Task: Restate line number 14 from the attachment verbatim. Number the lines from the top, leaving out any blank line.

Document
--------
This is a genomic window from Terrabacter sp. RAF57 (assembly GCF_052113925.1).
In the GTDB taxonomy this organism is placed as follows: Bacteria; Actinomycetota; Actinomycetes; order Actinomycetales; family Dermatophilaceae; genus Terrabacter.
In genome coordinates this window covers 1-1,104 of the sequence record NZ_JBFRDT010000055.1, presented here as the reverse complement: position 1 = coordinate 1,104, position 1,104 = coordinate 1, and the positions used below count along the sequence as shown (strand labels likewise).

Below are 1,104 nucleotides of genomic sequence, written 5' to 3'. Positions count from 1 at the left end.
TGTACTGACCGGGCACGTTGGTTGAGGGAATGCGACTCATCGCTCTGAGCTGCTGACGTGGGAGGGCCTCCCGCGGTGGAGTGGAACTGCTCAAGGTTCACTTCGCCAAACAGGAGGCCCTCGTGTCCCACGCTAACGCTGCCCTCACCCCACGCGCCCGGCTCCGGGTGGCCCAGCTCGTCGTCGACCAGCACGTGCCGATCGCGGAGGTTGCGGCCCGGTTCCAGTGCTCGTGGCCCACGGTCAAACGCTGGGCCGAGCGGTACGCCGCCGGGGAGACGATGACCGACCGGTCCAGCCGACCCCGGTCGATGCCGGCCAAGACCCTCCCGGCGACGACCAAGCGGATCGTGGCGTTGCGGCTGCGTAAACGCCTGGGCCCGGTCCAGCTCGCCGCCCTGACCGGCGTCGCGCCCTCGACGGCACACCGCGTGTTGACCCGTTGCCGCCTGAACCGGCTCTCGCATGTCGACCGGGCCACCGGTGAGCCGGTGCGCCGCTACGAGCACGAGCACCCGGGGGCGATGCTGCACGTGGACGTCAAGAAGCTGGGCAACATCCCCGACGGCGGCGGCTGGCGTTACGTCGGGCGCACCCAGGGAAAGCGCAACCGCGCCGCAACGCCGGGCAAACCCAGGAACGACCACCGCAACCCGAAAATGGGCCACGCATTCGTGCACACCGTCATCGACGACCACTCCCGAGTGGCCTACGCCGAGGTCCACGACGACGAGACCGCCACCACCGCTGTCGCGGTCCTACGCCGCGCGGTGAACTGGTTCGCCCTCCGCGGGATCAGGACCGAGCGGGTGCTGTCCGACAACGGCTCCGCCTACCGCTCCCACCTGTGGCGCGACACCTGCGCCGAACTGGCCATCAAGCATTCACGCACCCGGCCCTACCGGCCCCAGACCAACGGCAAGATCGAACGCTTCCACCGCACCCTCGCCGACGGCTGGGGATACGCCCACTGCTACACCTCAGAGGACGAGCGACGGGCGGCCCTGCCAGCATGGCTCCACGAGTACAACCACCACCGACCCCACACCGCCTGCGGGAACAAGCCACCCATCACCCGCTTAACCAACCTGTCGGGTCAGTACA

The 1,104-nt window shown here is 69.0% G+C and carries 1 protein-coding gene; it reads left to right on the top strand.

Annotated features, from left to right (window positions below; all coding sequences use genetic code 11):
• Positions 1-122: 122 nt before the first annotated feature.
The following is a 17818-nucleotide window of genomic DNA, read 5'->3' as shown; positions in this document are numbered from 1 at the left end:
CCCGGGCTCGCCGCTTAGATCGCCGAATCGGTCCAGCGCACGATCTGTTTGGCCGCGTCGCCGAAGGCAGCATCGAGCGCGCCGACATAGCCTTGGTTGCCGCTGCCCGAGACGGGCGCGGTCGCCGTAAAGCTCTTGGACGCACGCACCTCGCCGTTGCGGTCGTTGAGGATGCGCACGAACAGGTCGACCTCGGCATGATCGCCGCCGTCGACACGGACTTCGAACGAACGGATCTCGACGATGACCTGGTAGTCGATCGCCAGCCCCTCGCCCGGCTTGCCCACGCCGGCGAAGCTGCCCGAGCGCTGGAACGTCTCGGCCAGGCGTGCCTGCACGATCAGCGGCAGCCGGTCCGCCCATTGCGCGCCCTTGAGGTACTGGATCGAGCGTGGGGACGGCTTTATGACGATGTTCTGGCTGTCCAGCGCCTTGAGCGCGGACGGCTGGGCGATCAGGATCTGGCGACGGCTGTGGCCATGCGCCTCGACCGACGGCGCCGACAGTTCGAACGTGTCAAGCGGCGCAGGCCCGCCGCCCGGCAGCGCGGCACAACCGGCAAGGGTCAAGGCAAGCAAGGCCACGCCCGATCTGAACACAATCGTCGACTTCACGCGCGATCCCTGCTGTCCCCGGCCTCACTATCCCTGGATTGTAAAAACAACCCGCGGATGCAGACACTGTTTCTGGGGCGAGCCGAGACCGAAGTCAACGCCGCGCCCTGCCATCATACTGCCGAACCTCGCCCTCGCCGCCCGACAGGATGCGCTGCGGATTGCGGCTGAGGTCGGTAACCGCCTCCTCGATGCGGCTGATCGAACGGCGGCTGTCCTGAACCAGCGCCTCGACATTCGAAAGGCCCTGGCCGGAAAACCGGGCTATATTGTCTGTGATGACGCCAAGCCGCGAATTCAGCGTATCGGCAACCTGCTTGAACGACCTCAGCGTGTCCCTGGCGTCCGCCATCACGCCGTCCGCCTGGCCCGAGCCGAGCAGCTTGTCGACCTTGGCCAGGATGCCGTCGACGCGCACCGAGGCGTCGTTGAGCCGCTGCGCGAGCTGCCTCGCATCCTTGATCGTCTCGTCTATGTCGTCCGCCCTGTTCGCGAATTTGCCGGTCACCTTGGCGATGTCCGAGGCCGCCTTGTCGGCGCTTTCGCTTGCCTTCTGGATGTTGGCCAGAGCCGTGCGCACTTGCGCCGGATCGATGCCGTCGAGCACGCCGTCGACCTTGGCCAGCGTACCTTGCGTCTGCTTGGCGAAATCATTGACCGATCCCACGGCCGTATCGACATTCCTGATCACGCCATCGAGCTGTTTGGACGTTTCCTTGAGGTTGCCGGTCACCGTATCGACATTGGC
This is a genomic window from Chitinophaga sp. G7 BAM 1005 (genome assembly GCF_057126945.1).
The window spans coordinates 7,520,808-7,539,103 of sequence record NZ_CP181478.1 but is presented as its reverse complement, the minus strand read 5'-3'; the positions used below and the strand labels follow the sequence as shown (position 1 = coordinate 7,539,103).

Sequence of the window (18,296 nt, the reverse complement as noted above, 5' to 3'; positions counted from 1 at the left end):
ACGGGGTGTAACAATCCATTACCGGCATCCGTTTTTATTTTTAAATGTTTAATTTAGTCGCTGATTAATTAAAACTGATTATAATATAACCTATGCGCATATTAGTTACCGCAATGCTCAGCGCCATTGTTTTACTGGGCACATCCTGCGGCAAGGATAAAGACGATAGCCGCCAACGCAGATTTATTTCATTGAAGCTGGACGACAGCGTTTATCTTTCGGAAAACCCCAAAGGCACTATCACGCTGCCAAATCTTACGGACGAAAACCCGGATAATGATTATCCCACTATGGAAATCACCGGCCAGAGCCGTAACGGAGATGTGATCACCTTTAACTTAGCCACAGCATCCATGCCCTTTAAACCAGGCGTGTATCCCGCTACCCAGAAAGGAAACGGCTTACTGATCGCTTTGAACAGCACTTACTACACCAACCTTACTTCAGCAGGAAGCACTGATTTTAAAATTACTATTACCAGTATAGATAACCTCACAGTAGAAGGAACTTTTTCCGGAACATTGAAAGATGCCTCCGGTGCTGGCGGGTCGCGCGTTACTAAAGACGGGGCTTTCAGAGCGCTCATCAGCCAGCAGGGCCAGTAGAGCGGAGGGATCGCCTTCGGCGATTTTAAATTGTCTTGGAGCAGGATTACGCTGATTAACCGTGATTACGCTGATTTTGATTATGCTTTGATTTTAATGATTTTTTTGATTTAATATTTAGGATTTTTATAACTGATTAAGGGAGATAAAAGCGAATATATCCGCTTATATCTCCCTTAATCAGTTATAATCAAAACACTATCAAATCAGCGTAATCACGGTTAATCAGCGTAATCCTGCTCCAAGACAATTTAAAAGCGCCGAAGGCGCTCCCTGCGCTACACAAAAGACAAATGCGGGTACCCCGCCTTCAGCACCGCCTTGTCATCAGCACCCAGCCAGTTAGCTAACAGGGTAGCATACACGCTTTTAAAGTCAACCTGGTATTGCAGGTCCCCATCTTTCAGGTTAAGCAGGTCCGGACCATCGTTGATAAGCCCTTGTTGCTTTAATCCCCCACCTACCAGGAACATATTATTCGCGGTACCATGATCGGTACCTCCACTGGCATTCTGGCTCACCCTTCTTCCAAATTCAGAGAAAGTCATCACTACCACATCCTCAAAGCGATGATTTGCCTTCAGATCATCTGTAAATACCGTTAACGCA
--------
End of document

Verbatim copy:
ACGGGGTGTAACAATCCATTACCGGCATCCGTTTTTATTTTTAAATGTTTAATTTAGTCGCTGATTAATTAAAACTGATTATAATATAACCTATGCGCATATTAGTTACCGCAATGCTCAGCGCCATTGTTTTACTGGGCACATCCTGCGGCAAGGATAAAGACGATAGCCGCCAACGCAGATTTATTTCATTGAAGCTGGACGACAGCGTTTATCTTTCGGAAAACCCCAAAGGCACTATCACGCTGCCAAATCTTACGGACGAAAACCCGGATAATGATTATCCCACTATGGAAATCACCGGCCAGAGCCGTAACGGAGATGTGATCACCTTTAACTTAGCCACAGCATCCATGCCCTTTAAACCAGGCGTGTATCCCGCTACCCAGAAAGGAAACGGCTTACTGATCGCTTTGAACAGCACTTACTACACCAACCTTACTTCAGCAGGAAGCACTGATTTTAAAATTACTATTACCAGTATAGATAACCTCACAGTAGAAGGAACTTTTTCCGGAACATTGAAAGATGCCTCCGGTGCTGGCGGGTCGCGCGTTACTAAAGACGGGGCTTTCAGAGCGCTCATCAGCCAGCAGGGCCAGTAGAGCGGAGGGATCGCCTTCGGCGATTTTAAATTGTCTTGGAGCAGGATTACGCTGATTAACCGTGATTACGCTGATTTTGATTATGCTTTGATTTTAATGATTTTTTTGATTTAATATTTAGGATTTTTATAACTGATTAAGGGAGATAAAAGCGAATATATCCGCTTATATCTCCCTTAATCAGTTATAATCAAAACACTATCAAATCAGCGTAATCACGGTTAATCAGCGTAATCCTGCTCCAAGACAATTTAAAAGCGCCGAAGGCGCTCCCTGCGCTACACAAAAGACAAATGCGGGTACCCCGCCTTCAGCACCGCCTTGTCATCAGCACCCAGCCAGTTAGCTAACAGGGTAGCATACACGCTTTTAAAGTCAACCTGGTATTGCAGGTCCCCATCTTTCAGGTTAAGCAGGTCCGGACCATCGTTGATAAGCCCTTGTTGCTTTAATCCCCCACCTACCAGGAACATATTATTCGCGGTACCATGATCGGTACCTCCACTGGCATTCTGGCTCACCCTTCTTCCAAATTCAGAGAAAGTCATCACTACCACATCCTCAAAGCGATGATTTGCCTTCAGATCATCTGTAAATACCGTTAACGCA